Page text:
The Miami-Dade County Commission was negotiating terms regarding proposed stations with Virgin Trains USA but it’s unclear whether the county will agree to a new county commuter service. “We really need to think about what is the future of transit and how people will get around this town…” Mayor Carlos Gimenez told The Real Deal in June. “We may have as many of 20 to 30 percent of people working out of their homes.” How Brightline’s withdrawal from its Virgin deal will impact the commission’s decision remains unknown.

Although the future of the Brightline expansion may be up in the air, if more stations do pop up it could leave a positive impact on the local economy. Brightline’s expansion could bring over 5,000 jobs on average per year after rail-line construction is complete through 2021 and have a $6.4 billion direct economic impact to Florida’s economy over the next eight years, according to Washington Economics Group, Inc. 

Spotlight On: Michael Chin, General Manager and Regional Director for Eden Roc Miami Beach/Nobu Hotel Miami

Spotlight On: Michael Chin, General Manager and Regional Director for Eden Roc Miami Beach/Nobu Hotel Miami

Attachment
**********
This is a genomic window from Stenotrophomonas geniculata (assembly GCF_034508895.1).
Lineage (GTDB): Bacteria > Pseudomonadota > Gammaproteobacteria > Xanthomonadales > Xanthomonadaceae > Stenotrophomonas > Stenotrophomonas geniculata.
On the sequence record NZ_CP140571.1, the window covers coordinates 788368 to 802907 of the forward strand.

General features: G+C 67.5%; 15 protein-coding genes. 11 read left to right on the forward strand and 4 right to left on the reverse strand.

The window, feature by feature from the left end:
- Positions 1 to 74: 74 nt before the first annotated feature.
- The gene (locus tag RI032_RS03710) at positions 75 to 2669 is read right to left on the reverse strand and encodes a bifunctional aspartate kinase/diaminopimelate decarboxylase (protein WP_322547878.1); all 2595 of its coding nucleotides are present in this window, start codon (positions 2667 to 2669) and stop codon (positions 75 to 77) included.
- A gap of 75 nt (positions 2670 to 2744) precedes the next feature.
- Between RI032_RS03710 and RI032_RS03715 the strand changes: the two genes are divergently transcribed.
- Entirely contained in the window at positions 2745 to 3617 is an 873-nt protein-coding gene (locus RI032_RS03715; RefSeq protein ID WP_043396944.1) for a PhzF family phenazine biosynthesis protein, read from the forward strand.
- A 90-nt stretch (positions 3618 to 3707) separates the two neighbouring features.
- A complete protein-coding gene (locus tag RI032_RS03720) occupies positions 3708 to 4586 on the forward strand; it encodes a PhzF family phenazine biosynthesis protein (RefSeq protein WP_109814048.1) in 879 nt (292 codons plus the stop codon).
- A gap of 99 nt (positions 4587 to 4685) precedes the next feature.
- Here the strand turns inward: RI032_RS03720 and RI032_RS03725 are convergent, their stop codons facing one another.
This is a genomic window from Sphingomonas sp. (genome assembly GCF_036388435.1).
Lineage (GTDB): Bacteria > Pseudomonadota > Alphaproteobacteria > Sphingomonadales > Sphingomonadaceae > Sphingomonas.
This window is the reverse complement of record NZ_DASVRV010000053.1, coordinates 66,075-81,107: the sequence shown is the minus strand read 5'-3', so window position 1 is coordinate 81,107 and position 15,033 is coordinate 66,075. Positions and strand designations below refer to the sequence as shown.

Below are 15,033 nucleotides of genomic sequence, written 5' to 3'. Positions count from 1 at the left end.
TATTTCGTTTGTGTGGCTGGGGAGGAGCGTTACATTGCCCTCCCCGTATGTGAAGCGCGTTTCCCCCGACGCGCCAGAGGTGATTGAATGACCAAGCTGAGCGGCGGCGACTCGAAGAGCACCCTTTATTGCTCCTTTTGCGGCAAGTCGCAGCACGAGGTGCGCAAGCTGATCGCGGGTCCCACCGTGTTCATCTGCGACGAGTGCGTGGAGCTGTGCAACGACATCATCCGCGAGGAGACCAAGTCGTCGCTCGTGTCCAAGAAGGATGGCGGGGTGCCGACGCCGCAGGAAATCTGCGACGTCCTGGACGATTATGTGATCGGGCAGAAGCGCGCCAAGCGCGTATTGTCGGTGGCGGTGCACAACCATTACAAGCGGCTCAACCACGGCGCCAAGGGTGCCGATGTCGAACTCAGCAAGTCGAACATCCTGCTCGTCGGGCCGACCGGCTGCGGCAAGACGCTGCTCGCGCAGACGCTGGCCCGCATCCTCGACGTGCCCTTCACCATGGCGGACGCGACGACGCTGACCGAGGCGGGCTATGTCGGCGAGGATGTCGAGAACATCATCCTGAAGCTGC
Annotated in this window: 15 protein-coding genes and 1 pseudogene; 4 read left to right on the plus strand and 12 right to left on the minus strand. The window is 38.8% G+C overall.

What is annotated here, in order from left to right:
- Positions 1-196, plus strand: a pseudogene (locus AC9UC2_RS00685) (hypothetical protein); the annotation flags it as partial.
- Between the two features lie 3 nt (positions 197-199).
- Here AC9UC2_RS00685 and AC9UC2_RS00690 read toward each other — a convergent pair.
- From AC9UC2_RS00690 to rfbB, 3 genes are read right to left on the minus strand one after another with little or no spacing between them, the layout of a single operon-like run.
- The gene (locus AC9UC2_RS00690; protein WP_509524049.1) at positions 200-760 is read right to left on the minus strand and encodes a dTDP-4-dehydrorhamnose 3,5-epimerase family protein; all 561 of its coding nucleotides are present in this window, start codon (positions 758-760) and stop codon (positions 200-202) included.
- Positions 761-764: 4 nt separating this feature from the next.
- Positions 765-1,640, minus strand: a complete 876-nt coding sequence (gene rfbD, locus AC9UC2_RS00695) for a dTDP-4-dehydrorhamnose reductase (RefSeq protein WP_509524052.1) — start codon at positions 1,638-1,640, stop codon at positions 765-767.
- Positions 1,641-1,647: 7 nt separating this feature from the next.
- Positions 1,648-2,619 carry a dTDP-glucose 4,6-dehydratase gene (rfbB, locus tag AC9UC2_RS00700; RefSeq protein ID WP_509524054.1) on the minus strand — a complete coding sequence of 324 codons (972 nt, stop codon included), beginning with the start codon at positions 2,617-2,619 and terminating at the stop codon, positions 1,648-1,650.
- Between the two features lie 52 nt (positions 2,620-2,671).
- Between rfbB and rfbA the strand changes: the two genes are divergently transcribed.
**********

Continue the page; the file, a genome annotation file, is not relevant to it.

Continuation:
By: Max Crampton-Thomas

2 min read March 2020 — The hospitality market in Miami-Dade may have started to feel a level of oversaturation but the market overall is still at an advantage in comparison to other large markets across the nation due to location and a friendly tax environment, Michael Chin, general manager and regional director for Eden Roc Miami Beach/Nobu Hotel Miami Beach, told Invest:. He also discussed embracing the sharing economy as an alternative rather than increased competition in the market and the difference in demographics that options like this attract. 

 

 

With new entries into the region, do you believe the hospitality market in Miami-Dade is nearing a level of oversaturation?  

 

Miami is in a position where some hospitality entities feel a level of oversaturation, but I don’t think we are in that kind of market yet, especially when compared to markets like New York, Chicago, Los Angeles or Las Vegas. We have a mix of boutique and local hotels, and we are starting to see developments for the larger hotels coming into the area. This includes the expansion of some larger properties in the Downtown  and Brickell areas. The demand is still there in regard to new hotels in Miami-Dade.

 

What is the biggest advantage to your location in Miami Beach?